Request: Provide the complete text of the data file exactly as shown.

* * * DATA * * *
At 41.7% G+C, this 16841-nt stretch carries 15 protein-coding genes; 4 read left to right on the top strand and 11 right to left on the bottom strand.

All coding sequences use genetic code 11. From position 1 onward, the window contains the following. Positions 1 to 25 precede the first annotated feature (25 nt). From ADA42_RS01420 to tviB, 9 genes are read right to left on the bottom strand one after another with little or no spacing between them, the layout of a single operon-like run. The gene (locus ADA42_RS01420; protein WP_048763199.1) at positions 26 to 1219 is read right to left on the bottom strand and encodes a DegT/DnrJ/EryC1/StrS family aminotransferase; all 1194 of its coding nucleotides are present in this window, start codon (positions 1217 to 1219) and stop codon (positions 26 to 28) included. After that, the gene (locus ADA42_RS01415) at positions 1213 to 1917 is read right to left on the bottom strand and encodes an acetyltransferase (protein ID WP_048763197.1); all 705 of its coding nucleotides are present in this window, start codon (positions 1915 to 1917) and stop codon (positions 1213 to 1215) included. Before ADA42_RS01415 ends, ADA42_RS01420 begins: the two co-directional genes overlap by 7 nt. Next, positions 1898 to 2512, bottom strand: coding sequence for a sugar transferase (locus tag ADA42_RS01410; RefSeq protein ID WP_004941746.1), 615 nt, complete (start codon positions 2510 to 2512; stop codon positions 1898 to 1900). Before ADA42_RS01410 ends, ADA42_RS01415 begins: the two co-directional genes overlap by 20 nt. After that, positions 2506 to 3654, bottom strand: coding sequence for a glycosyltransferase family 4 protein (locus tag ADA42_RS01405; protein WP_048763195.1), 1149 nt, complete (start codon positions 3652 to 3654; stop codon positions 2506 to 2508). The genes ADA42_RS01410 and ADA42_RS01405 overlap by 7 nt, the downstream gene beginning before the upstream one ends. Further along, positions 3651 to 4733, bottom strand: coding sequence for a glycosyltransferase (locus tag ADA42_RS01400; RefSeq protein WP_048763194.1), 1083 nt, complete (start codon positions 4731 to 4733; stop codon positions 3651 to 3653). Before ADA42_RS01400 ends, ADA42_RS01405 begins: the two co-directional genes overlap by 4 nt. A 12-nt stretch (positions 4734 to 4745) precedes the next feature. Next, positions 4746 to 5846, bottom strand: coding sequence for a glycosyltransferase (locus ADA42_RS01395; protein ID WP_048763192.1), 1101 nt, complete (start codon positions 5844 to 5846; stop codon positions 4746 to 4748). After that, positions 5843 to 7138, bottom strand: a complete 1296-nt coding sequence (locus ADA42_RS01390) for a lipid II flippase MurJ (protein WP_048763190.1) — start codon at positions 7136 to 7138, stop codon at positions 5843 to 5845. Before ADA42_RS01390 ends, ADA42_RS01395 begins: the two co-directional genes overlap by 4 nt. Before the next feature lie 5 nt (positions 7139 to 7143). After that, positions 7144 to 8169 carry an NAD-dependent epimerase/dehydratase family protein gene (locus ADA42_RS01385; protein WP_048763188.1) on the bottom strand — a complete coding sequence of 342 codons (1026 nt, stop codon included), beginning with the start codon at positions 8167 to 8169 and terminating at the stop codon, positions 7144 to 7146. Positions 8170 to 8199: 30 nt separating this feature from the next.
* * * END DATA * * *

At 41.7% G+C, this 16841-nt stretch carries 15 protein-coding genes; 4 read left to right on the top strand and 11 right to left on the bottom strand.

All coding sequences use genetic code 11. From position 1 onward, the window contains the following. Positions 1 to 25 precede the first annotated feature (25 nt). From ADA42_RS01420 to tviB, 9 genes are read right to left on the bottom strand one after another with little or no spacing between them, the layout of a single operon-like run. The gene (locus ADA42_RS01420; protein WP_048763199.1) at positions 26 to 1219 is read right to left on the bottom strand and encodes a DegT/DnrJ/EryC1/StrS family aminotransferase; all 1194 of its coding nucleotides are present in this window, start codon (positions 1217 to 1219) and stop codon (positions 26 to 28) included. After that, the gene (locus ADA42_RS01415) at positions 1213 to 1917 is read right to left on the bottom strand and encodes an acetyltransferase (protein ID WP_048763197.1); all 705 of its coding nucleotides are present in this window, start codon (positions 1915 to 1917) and stop codon (positions 1213 to 1215) included. Before ADA42_RS01415 ends, ADA42_RS01420 begins: the two co-directional genes overlap by 7 nt. Next, positions 1898 to 2512, bottom strand: coding sequence for a sugar transferase (locus tag ADA42_RS01410; RefSeq protein ID WP_004941746.1), 615 nt, complete (start codon positions 2510 to 2512; stop codon positions 1898 to 1900). Before ADA42_RS01410 ends, ADA42_RS01415 begins: the two co-directional genes overlap by 20 nt. After that, positions 2506 to 3654, bottom strand: coding sequence for a glycosyltransferase family 4 protein (locus tag ADA42_RS01405; protein WP_048763195.1), 1149 nt, complete (start codon positions 3652 to 3654; stop codon positions 2506 to 2508). The genes ADA42_RS01410 and ADA42_RS01405 overlap by 7 nt, the downstream gene beginning before the upstream one ends. Further along, positions 3651 to 4733, bottom strand: coding sequence for a glycosyltransferase (locus tag ADA42_RS01400; RefSeq protein WP_048763194.1), 1083 nt, complete (start codon positions 4731 to 4733; stop codon positions 3651 to 3653). Before ADA42_RS01400 ends, ADA42_RS01405 begins: the two co-directional genes overlap by 4 nt. A 12-nt stretch (positions 4734 to 4745) precedes the next feature. Next, positions 4746 to 5846, bottom strand: coding sequence for a glycosyltransferase (locus ADA42_RS01395; protein ID WP_048763192.1), 1101 nt, complete (start codon positions 5844 to 5846; stop codon positions 4746 to 4748). After that, positions 5843 to 7138, bottom strand: a complete 1296-nt coding sequence (locus ADA42_RS01390) for a lipid II flippase MurJ (protein WP_048763190.1) — start codon at positions 7136 to 7138, stop codon at positions 5843 to 5845. Before ADA42_RS01390 ends, ADA42_RS01395 begins: the two co-directional genes overlap by 4 nt. Before the next feature lie 5 nt (positions 7139 to 7143). After that, positions 7144 to 8169 carry an NAD-dependent epimerase/dehydratase family protein gene (locus ADA42_RS01385; protein WP_048763188.1) on the bottom strand — a complete coding sequence of 342 codons (1026 nt, stop codon included), beginning with the start codon at positions 8167 to 8169 and terminating at the stop codon, positions 7144 to 7146. Positions 8170 to 8199: 30 nt separating this feature from the next.